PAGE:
As technology advances at a faster pace, so does the race towards obsolescence. Eventually I bit the bullet and upgraded my life to an iPhone. The new features were great, but outside of the new phone, not much really changed for me in terms of technology upgrades. I recall getting some nifty Bluetooth headphones as a gift that were helpful for workouts. I purchased a handful of Wi-Fi leak detectors for cabinetry underneath sinks and reluctantly bought a security camera to monitor a plumbing valve.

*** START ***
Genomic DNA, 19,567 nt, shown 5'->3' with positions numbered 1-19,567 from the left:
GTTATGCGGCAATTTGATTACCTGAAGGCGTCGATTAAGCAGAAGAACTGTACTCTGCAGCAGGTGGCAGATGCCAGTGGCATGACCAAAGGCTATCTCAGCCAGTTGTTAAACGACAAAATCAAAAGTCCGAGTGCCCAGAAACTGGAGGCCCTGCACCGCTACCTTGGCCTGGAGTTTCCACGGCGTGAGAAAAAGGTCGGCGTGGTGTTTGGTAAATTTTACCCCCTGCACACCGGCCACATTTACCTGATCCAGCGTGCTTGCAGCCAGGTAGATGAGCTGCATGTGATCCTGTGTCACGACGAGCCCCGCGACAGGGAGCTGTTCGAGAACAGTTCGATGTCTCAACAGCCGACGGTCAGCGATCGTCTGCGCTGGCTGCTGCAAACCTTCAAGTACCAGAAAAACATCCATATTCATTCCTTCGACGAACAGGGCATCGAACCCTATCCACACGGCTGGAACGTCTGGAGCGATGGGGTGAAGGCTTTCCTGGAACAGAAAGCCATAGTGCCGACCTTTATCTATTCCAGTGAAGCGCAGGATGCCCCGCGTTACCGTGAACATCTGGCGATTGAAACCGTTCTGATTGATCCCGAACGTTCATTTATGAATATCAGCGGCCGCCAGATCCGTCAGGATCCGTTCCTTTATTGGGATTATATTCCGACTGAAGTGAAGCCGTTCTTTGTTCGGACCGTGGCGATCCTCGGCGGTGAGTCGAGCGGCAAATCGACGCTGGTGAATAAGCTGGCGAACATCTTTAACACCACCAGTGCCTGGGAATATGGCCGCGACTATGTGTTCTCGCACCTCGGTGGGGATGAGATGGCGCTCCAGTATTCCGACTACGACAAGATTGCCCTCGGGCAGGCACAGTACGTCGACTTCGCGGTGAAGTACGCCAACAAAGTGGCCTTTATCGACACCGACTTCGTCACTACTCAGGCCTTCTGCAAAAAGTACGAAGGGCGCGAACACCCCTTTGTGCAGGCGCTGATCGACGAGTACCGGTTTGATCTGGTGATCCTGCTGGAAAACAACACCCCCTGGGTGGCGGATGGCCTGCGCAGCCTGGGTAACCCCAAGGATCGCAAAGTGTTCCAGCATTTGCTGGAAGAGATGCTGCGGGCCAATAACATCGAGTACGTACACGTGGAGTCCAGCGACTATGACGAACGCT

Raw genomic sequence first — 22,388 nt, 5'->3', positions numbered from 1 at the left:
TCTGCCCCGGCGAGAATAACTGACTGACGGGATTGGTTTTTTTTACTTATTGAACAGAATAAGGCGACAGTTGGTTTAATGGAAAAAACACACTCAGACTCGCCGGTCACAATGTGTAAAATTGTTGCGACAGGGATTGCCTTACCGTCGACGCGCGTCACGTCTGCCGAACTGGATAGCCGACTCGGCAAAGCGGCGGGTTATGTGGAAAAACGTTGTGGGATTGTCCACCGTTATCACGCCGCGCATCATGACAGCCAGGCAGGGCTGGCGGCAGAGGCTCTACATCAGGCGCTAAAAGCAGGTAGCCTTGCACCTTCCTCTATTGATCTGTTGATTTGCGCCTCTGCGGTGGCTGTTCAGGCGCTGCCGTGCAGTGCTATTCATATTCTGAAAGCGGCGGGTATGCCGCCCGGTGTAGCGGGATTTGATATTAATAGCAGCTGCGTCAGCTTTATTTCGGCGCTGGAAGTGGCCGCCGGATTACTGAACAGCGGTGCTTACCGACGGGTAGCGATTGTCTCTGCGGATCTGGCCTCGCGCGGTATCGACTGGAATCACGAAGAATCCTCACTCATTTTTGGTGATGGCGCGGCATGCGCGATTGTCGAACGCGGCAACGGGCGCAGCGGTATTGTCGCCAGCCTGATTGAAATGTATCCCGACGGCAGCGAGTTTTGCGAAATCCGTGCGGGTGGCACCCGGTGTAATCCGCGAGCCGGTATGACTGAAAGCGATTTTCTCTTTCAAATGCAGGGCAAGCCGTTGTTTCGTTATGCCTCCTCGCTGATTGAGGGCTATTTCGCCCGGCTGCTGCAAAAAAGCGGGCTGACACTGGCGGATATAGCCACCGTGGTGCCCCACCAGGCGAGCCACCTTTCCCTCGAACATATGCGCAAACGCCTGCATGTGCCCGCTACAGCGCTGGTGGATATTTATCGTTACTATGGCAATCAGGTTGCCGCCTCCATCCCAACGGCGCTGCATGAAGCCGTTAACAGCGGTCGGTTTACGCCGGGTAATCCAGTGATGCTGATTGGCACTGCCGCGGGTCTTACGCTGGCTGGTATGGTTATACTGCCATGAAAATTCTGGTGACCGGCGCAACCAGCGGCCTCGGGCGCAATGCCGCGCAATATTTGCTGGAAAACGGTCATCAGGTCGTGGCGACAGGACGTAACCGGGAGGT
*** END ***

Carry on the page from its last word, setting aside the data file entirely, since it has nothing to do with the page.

A lot has changed though in the past couple of years. Although I’m a late adopter, once I get passionate about something, my OCD can be a force to reckon with. It began when I started buying a few Wi-Fi smart plugs that can be managed by my phone to help me out around the house. One controlled my fish tank filter, and another two replaced those old mechanical vacation light timers that always seemed to get stuck on the wrong time. I liked the benefit and the flexibility, so why stop there? After wiring up a few light switches, the outdoor lights can now be programmed to turn on 30 minutes before dusk, and go off at sunrise. Managing our irrigation system has never been easier. Now I just open an app and pause or initiate a watering. Heating coils keep our gutters free of ice without requiring me to ever again hop over a scary railing on my roof deck. Security cameras, yep, I’ve got those. Then it progressed to functional lighting scenes for rooms, and when the holidays came around this last year, just about every Christmas related light was controlled remotely. When I finally got my first Apple Watch last year, it now lets me use Siri Shortcuts on my wrist to do these commands by voice. Much to my family’s dismay, the list goes on. I hate to admit it, but my guess is I’m just getting warmed up.